What will we have for lunch?
If you and your hubby work away from home during the week, and children are at school, it'll help to save money if you pack lunch instead of buying it every day. You can have a standard list of items for this too like provitas, rice cakes, ryvita, bread, butter, cheese, cold meat (not polony!), veggies like cherry tomatoes, baby carrots, baby lettuce leaves, fruit, nuts & raisins. A bottle of water or juice is a must. Try to buy real juice (100%) and rather dilute it with water to make it stretch. Of course you'll need lunch boxes, juice bottles (re-use 500ml water bottles) and a lunch bag to pack it all in. You can mix and match each day's lunch with what you have available. If you and the children are at home for lunch like we are, then we mostly have left-overs.
On weekends you might want to switch things around and make lunch your main meal and supper a light one of sandwiches, salads or soup.
What about Desserts?
How often will you serve desserts to your family? In winter we look forward to that 'something nice' after supper, but usually we only make dessert on Sundays. Add this to your menu plan.
Do I plan to bake something?
If your house is like ours, then you'll want to be prepared for visitors at all times. We have a baking day - Fridays - when Sarah will bake muffins or cookies for the weekend. If you don't have time to bake, plan to have a packet or 2 of biscuits or rusks on hand, for those unexpected guests.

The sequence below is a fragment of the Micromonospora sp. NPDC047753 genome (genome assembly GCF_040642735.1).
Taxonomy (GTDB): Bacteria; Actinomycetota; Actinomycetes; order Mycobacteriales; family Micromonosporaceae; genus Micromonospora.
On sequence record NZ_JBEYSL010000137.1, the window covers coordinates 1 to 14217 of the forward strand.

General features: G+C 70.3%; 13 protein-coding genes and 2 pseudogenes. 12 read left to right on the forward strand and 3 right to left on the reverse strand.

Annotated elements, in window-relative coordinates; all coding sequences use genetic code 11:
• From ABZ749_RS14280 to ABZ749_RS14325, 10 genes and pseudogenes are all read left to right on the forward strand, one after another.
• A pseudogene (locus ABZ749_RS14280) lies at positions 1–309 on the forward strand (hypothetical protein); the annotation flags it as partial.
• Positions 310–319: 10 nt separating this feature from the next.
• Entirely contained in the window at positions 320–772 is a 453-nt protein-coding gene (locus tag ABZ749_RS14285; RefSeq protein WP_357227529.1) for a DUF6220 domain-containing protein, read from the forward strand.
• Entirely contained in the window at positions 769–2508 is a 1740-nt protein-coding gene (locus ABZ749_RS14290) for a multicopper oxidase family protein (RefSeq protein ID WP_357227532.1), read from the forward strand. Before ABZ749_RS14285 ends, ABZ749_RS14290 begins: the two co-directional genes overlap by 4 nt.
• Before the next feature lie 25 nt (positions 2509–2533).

Now that you have a better idea of what you'll be eating, let's put it all together shall we?
For the past few months, I have been using this free planner.
You can add your own meals by clicking on the tabs at the bottom and adding them first, so that you can select them on the first page. Then print it out and stick it up somewhere for all to see! No more asking 'what's for dinner?' ! Before I stick it up on the fridge, I use my standard shopping list and tick off all the ingredients I need to prepare the meals on my plan. I also check the notepad on the fridge for any items we need. The shopping list goes in my bag, ready for shopping day.
This might seem like a really long process to go through, but believe me it'll save you lots of time and sanity! Once you have a basic plan, it will take you less than 30 minutes a week to tweak it for next time.
Try it out and let me know how it goes. And if you have any tips to share, please tell us about it in your comments!
Have a wonderful week!
05 October 2011
Do you happen to have a few over-ripe bananas in your fruit bowl? Instead of throwing them away, why not make these delicious, and healthy cookies:
1 cup chopped dates
1 cup raisins
1 cup fine coconut
half cup of chopped nuts or sunflower seeds
2 cups rolled oats
Preheat oven to 180C
1. Mash the bananas
2. Add rest of ingredients, adding oats last
3. Roll into golf size balls and place on greased cookie sheet
4. Flatten slightly with back of spoon
5. Bake at 180C for 20 minutes.
PS. I used half a packet of compressed dates, just broke them apart and softened them in the microwave with some hot water until they're mashable.
There you go - no sugar, no fat, no dairy! Can't get any better than that. If you're trying to give your family a healthier option for snacks, I suggest you always have dates, raisins, nuts and oats in your store cupboard. You can always make something nice with those.